It’s easy to imagine that future historians will have a hard time making sense of us. After all, unlike previous eras, their problem will be a surplus of information rather than a lack of it.
But in terms of loss, how do we as a society deal with life after death in the age of digital influence and overload?
Because when our loved ones leave behind what is often an enormous amount of virtual information, it can be really overwhelming and confusing to know how to move forward (or quite frankly, where to even start).
Luckily, though, there’s a growing field to help with this that is known as “digital legacy”. A digital legacy is the collection of online presences and information that a person owned or publicly shared within his or her life. This is typically made up of passwords, financial information, and social media accounts. There are several excellent resources, such as The Digital Legacy Association, The Digital Beyond, and Dead Social, which are specifically used to organize a person’s digital legacy in order to help their loved ones who they’ll be leaving behind to cope in their absence.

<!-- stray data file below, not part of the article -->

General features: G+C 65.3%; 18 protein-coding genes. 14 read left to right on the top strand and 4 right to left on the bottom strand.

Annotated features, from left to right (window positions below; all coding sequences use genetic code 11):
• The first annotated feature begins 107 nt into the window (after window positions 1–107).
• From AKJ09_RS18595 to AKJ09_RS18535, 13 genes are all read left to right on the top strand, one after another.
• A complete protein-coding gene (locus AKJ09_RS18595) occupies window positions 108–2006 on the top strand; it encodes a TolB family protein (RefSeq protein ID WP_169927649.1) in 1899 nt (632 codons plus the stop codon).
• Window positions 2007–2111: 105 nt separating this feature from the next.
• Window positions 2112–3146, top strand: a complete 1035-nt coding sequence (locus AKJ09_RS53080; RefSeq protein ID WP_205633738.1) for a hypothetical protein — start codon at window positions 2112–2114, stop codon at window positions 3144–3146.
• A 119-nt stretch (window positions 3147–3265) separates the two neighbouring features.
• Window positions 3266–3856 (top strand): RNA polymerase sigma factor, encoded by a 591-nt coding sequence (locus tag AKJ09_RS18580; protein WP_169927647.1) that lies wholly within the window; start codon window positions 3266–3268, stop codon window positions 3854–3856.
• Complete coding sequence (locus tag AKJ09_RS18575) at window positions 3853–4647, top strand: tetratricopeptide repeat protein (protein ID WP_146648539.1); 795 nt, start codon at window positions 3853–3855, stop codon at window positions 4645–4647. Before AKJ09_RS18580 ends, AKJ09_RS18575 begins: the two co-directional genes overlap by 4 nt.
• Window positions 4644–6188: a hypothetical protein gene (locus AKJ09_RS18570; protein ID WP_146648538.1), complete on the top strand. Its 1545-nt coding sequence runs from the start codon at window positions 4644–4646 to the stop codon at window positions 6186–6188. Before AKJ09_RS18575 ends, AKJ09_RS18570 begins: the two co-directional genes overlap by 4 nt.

But what is the significance of this? What can you do with the digital legacy of your loved one, and how can it help your grieving process?
Check out this podcast with Apart of Me founder Louis and digital legacy specialists Paula Kiel and Morna O’Connor, where they discuss the growing field of death and digital legacy.
“Life is important and significant because it is finite, and because at some point there is an end to the relationship and that can’t be looked back on. And having something that repeats or rejuvenates it may be good for a while and help the grieving process but at the end people die and we have to do something with our ongoing experience of life.” -- Morna O’Connor
Paula is a doctoral candidate studying the way people intentionally curate a digital presence for after they die. Her Online After Death project is looking at websites that enable users to plan and prepare their online communication after their death.
Morna is a doctoral candidate researching digital-age bereavement at the University of Nottingham, UK. Her project, The Digital Memories Study, is exploring the experience of being bereaved of a person who has left behind digital traces.